The Day of the Locust

About a year ago, I purchased Miss Lonelyhearts and The Day of the Locust as a Kindle twofer.  I read Miss Lonelyhearts a few months back, and finally got around to reading the longer novel.  Many people love The Day of the Locust, while an equally large group does not.  I'm in the latter group.

When it comes to certain novels, I always wonder if people love it for the sake of saying they love it. There's a certain cachet that comes with tossing out references to slightly-obscure yet classic novels. It doesn't mean they have to be enjoyable or even coherent.

As I think about the premise of The Day of the Locust, I feel strongly that I should have liked it.  The setting, the characters, the premise--everything is there that I would like.  It's a bit noir meets Russian novel meets existentialism.  The novel tells the story of the sycophants surrounding a drop-dead gorgeous 17 year old girl named Faye.  Faye Greening lives in Los Angeles, wants to be an actress, enjoys messing around with men, and briefly becomes a prostitute in order to pay for her father's funeral.  As you do.  The reader mainly sees the story through the eyes of Tod Hackett, an artist working as a set dresser in Hollywood whilst working on his next big painting.  He's obsessed with Faye.

Here is a list of other people obsessed with Faye:

Homer Simpson (yes!): A simple, deliberate man from the Plains who moved to California for his health.  The author is obsessed with Homer's large hands and their disconnectedness from the rest of Homer's body.  I'm sure many theses have been written on the symbolism of Homer's hands, but I interpreted the inertness and heaviness of these usually dextrous body parts to represent Homer's impotence and inability to seize what he wants.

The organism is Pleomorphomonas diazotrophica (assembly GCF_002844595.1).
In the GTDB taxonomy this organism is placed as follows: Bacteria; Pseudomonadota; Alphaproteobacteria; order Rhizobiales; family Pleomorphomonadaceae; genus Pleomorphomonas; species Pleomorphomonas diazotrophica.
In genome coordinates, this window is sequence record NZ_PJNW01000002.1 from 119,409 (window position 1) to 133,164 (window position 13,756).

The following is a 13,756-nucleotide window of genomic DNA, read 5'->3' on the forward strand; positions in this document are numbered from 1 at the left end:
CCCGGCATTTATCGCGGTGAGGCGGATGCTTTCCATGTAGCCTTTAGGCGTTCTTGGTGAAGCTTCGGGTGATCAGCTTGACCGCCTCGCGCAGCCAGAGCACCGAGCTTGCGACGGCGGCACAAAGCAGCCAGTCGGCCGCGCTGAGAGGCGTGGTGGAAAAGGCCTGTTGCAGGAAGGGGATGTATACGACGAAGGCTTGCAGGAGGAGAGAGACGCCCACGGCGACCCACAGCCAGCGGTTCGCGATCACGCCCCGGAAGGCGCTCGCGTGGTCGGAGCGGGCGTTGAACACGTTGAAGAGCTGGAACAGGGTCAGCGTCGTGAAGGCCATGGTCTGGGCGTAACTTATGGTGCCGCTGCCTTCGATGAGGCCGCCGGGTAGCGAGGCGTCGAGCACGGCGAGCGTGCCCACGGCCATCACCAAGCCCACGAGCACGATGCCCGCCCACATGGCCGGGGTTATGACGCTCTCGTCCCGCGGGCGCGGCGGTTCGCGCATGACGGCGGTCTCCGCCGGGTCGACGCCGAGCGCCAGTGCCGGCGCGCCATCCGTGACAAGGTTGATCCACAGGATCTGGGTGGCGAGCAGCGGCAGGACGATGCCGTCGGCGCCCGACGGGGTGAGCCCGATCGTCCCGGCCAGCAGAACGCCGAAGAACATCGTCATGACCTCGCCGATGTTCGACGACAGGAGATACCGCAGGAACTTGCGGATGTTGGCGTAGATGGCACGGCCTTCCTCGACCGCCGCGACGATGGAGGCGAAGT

Claude Estee: A screenwriter to whom I do not remember being introduced in the narrative.  It happened (probably), but it wasn't memorable.  Or rather, Claude wasn't memorable.

Earle Shoop: The fake cowboy who is very, very, very tall and wears a ten-gallon hat.  He is also very boring.

Miguel: A Mexican cockfighter who ends up living in Homer's garage.

Abe Kusich: A bookie, criminal, and dwarf who is foul-tempered, foul-mouthed, and serves little purpose in the narrative.

Faye herself.  Noteworthy things about Faye include platinum hair, a habit of running her tongue over her lips, and her breasts that were not small, but "placed wide apart and their thrust was upward and outward."  This seems to be an important detail because later, Tod imagines Faye looking at the stars and her breasts pointing up.  So, just in case you missed it, the femme fatale possesses a levitating bosom.  I'm sure this is also some sort of strange metaphor for her personality but I seriously cannot be bothered with psychoanalyzing the author's description of Faye's breasts.  For pete's sake, all ladies have breasts and they all look different.

Bringing all of these odd characters together could have made for an interesting story, but it's really a slow, sad plodding through the inevitable tragedy and breakdown of the most likable and innocent character.

Well, it's slow and sad except for the horribly violent parts, like the stomach-churning cockfight scene.  Or how about Tod's attitude toward Faye: "Nothing less than rape would do.  The sensation he felt was like that he got when holding an egg in his hand.  Not that she was fragile or even seemed fragile.  It wasn't that.  It was her completeness, her egglike self-sufficiency, that made him want to crush her."  Oh goody.  Rape.  Tod has rape fantasies about Faye often, and this seems completely reasonable to him.  I had to reread that paragraph because I couldn't quite believe it the first time around.  This is insupportable and inexcusable thinking.

I didn't find the prose to be particularly inspired, either.  One serious clunker actually made me laugh, even though it's not funny.  After Faye starts working as a call girl, Tod confronts her and yells at her about it (but also wants to rape her???).  Later, it's stated that "she wasn't angry, but grateful for his lecture on venereal disease."  Is this some sort of joke?  Other reviewers have talked about the humor of this book.  If all of what's bothering me is sarcasm, it's in poor taste and so heavily veiled that it's practically wearing blackout curtains.

The final scene, which involves a rather nonsensical riot, did impress me with West's ability to create a sense of claustrophobia and helplessness in the face of mindless madness.  I felt as if I were being borne along and crushed by this maddened crowd along with Tod.

Hollywood is the enemy here, and I felt that West was trying to do to Hollywood what Fitzgerald's The Great Gatsby did for tony New York society, with one vital difference: Gatsby was infinitely better.


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